CFP: [20th] NeMLA (2/26-3/1/-09) Women and the City in Early Twentieth Century Literature

full name / name of organization: 
Elizabeth Foley O'Connor
contact email: 

In the Politics of Modernism Raymond Williams argues that modernism cannot
be fully comprehended without taking into consideration the metropolis as a
place “beyond both city and nation in their older senses,” which developed
out of the “magnetic concentration of wealth and power in imperial capitals
and the simultaneous cosmopolitan access to a wide variety of subordinate
cultures” (44). It was in these vibrant, culturally diverse cities where
people from a variety of backgrounds could freely interact that new
attitudes were most eagerly adopted and social mores and class hierarchies
were most easily broken down. Moreover, the metropolis can be seen as a key
contact zone between the colonial periphery and the imperial center.

This panel aims to explore this site with a specific focus on female
characters’ relationship with and experiences in the city. While the city
as an important site of modernism has been the subject of several recent
studies by Jessica Berman, Peter Brooker, Andrew Thacker, and Anna Snaith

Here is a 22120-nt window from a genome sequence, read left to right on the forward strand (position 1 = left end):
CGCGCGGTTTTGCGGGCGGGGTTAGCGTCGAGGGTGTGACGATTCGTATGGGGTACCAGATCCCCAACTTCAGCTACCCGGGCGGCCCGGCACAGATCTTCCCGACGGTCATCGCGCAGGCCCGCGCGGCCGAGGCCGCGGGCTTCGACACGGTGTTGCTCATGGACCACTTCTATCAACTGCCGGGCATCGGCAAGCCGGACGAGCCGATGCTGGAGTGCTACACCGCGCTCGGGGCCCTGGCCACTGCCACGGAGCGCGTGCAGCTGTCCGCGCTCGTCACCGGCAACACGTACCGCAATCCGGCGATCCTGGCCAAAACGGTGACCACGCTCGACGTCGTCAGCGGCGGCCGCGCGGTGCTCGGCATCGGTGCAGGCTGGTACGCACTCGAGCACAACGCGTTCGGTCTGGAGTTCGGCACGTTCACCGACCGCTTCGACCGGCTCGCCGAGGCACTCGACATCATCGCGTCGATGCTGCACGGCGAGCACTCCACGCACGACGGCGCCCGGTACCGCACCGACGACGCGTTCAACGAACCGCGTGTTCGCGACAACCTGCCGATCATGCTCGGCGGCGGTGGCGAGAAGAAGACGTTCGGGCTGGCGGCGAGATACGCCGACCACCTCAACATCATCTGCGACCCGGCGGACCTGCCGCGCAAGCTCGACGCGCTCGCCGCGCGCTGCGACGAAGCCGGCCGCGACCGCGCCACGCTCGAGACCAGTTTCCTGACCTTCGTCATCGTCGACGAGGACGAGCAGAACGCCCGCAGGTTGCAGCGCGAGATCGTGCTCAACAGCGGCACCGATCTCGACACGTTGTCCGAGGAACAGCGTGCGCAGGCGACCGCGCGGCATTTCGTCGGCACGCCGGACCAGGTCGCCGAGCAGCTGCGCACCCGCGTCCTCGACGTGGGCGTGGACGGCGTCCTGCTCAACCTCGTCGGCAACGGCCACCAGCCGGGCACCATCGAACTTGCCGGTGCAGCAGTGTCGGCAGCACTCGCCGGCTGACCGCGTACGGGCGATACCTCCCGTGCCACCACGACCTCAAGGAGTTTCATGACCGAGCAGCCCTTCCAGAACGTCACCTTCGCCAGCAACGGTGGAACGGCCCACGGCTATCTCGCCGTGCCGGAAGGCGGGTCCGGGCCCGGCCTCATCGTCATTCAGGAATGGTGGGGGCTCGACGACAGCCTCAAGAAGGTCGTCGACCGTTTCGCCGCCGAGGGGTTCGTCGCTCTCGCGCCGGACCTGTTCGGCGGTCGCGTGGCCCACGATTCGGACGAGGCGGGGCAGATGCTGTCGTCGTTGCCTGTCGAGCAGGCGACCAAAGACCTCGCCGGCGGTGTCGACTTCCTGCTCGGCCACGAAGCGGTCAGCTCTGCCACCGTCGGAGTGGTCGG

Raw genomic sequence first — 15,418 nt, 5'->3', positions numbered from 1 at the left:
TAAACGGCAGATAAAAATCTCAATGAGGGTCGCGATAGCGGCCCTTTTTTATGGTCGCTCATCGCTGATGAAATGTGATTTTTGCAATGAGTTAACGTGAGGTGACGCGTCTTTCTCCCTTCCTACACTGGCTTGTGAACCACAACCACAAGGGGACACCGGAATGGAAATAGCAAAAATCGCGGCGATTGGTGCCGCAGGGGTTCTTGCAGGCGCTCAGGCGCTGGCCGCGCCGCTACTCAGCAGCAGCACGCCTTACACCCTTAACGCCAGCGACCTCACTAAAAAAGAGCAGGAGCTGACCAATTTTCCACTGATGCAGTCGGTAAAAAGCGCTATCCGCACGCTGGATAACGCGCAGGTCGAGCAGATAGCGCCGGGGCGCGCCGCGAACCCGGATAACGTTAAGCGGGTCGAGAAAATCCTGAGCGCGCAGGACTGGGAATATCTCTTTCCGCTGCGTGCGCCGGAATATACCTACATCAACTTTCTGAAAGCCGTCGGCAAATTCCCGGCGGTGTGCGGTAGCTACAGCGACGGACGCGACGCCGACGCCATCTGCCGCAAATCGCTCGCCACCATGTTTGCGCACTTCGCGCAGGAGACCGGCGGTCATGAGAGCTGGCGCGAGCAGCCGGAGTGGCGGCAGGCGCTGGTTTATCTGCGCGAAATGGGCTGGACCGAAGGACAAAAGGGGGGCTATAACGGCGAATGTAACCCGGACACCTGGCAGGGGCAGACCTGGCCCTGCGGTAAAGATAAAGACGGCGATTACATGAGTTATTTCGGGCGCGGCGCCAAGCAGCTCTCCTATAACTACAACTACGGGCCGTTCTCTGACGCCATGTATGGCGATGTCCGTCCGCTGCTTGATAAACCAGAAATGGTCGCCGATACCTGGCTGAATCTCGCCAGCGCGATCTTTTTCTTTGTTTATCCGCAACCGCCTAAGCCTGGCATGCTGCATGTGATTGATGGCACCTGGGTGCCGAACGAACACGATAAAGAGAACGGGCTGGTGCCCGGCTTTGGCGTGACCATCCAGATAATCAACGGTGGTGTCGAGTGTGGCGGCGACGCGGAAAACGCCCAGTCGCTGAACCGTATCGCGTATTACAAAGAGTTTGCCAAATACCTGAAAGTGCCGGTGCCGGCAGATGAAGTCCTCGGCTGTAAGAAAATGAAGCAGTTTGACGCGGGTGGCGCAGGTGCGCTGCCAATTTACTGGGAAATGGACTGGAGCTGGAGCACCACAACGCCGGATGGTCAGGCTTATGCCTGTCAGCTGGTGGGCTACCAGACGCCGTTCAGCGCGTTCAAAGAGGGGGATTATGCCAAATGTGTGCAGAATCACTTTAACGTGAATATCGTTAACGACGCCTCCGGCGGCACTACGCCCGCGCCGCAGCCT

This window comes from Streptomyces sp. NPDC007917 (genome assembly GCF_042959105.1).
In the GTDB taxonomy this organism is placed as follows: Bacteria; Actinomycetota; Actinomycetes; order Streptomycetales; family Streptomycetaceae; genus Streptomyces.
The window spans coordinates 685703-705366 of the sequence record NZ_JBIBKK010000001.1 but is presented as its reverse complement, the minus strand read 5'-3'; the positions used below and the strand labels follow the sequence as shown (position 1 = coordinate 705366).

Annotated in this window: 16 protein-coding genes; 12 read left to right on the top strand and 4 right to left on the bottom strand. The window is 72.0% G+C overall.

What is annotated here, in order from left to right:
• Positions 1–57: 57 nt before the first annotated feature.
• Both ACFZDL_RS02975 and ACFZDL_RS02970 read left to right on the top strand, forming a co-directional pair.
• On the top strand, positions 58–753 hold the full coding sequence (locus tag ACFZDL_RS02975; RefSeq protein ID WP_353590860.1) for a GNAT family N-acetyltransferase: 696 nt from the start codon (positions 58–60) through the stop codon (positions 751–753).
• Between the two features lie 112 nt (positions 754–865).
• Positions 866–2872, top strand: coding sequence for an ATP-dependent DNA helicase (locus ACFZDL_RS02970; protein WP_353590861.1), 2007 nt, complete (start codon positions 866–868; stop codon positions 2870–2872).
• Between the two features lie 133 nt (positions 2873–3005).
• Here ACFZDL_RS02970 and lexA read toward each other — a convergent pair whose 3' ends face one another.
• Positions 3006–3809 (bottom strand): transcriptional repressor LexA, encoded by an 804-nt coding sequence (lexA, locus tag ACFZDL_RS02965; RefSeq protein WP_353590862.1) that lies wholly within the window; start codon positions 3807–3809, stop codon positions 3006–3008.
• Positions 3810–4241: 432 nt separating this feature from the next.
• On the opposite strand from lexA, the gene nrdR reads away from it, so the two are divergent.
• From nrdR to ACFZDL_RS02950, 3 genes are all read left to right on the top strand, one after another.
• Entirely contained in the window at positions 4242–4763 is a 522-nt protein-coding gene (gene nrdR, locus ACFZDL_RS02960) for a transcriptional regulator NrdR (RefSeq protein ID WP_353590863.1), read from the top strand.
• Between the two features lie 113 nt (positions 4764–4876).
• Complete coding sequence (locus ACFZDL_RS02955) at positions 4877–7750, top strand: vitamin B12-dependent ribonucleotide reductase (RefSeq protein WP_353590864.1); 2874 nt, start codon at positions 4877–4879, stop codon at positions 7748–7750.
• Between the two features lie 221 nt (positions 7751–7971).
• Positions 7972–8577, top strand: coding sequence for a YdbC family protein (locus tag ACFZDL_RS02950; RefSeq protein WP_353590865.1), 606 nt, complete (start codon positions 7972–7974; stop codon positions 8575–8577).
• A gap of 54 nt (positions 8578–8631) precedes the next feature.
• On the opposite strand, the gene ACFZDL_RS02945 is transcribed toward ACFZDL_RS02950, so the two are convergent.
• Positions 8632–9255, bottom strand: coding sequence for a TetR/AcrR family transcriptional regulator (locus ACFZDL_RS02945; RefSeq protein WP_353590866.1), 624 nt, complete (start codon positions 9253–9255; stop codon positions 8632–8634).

among others, there has been significantly less attention devoted both to
women’s interactions with commodity culture in these urban areas and the
idea of flâneuse, or female urban wanderer who wields an active critical
gaze. Working from the standpoint that female flânerie and commodity
culture are inherently intertwined, this panel will hopefully shed new
light on a neglected area of women’s urban experiences in early twentieth
century literature.

Papers focused on British, Irish, and Anglophone texts are preferred but
consideration will also be given to those on American novels/short stories.
Please send a brief abstract to by August 18.

Please include with your abstract:

Name and affiliation
Email address
Postal address
Telephone number
A/V requirements, if any ($10 handling fee)

Interested participants may submit abstracts to more than one NeMLA panel;
however, panelists can present only one paper. Convention participants may
present a paper at a panel or seminar and also present at a creative
session or participate in a roundtable.

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Received on Mon Jul 07 2008 - 09:40:33 EDT